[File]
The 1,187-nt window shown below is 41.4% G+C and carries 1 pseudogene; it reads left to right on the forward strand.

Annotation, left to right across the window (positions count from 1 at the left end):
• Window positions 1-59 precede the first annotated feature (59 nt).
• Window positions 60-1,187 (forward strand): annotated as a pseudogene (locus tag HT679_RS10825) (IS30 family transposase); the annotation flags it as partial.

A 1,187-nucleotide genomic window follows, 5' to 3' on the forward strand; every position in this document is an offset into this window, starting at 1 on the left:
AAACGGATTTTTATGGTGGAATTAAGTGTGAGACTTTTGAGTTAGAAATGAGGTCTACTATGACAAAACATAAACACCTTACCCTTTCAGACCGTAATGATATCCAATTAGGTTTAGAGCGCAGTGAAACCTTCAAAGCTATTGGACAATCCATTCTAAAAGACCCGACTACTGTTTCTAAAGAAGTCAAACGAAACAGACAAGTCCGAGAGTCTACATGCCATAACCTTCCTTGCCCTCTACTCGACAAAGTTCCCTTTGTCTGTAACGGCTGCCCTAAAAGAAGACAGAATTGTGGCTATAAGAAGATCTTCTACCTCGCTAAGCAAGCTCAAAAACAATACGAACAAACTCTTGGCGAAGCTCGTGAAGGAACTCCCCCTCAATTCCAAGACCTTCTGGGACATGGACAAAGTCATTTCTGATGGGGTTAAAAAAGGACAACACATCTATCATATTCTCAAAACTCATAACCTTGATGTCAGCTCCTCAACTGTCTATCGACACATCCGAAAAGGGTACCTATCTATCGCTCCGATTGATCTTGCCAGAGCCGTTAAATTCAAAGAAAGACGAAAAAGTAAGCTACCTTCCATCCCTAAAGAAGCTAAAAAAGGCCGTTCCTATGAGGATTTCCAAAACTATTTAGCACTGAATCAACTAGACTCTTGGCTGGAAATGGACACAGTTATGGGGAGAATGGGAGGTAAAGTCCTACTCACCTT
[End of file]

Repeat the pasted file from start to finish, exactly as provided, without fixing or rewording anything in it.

The 1,187-nt window shown below is 41.4% G+C and carries 1 pseudogene; it reads left to right on the forward strand.

Annotation, left to right across the window (positions count from 1 at the left end):
• Window positions 1-59 precede the first annotated feature (59 nt).
• Window positions 60-1,187 (forward strand): annotated as a pseudogene (locus tag HT679_RS10825) (IS30 family transposase); the annotation flags it as partial.

A 1,187-nucleotide genomic window follows, 5' to 3' on the forward strand; every position in this document is an offset into this window, starting at 1 on the left:
AAACGGATTTTTATGGTGGAATTAAGTGTGAGACTTTTGAGTTAGAAATGAGGTCTACTATGACAAAACATAAACACCTTACCCTTTCAGACCGTAATGATATCCAATTAGGTTTAGAGCGCAGTGAAACCTTCAAAGCTATTGGACAATCCATTCTAAAAGACCCGACTACTGTTTCTAAAGAAGTCAAACGAAACAGACAAGTCCGAGAGTCTACATGCCATAACCTTCCTTGCCCTCTACTCGACAAAGTTCCCTTTGTCTGTAACGGCTGCCCTAAAAGAAGACAGAATTGTGGCTATAAGAAGATCTTCTACCTCGCTAAGCAAGCTCAAAAACAATACGAACAAACTCTTGGCGAAGCTCGTGAAGGAACTCCCCCTCAATTCCAAGACCTTCTGGGACATGGACAAAGTCATTTCTGATGGGGTTAAAAAAGGACAACACATCTATCATATTCTCAAAACTCATAACCTTGATGTCAGCTCCTCAACTGTCTATCGACACATCCGAAAAGGGTACCTATCTATCGCTCCGATTGATCTTGCCAGAGCCGTTAAATTCAAAGAAAGACGAAAAAGTAAGCTACCTTCCATCCCTAAAGAAGCTAAAAAAGGCCGTTCCTATGAGGATTTCCAAAACTATTTAGCACTGAATCAACTAGACTCTTGGCTGGAAATGGACACAGTTATGGGGAGAATGGGAGGTAAAGTCCTACTCACCTT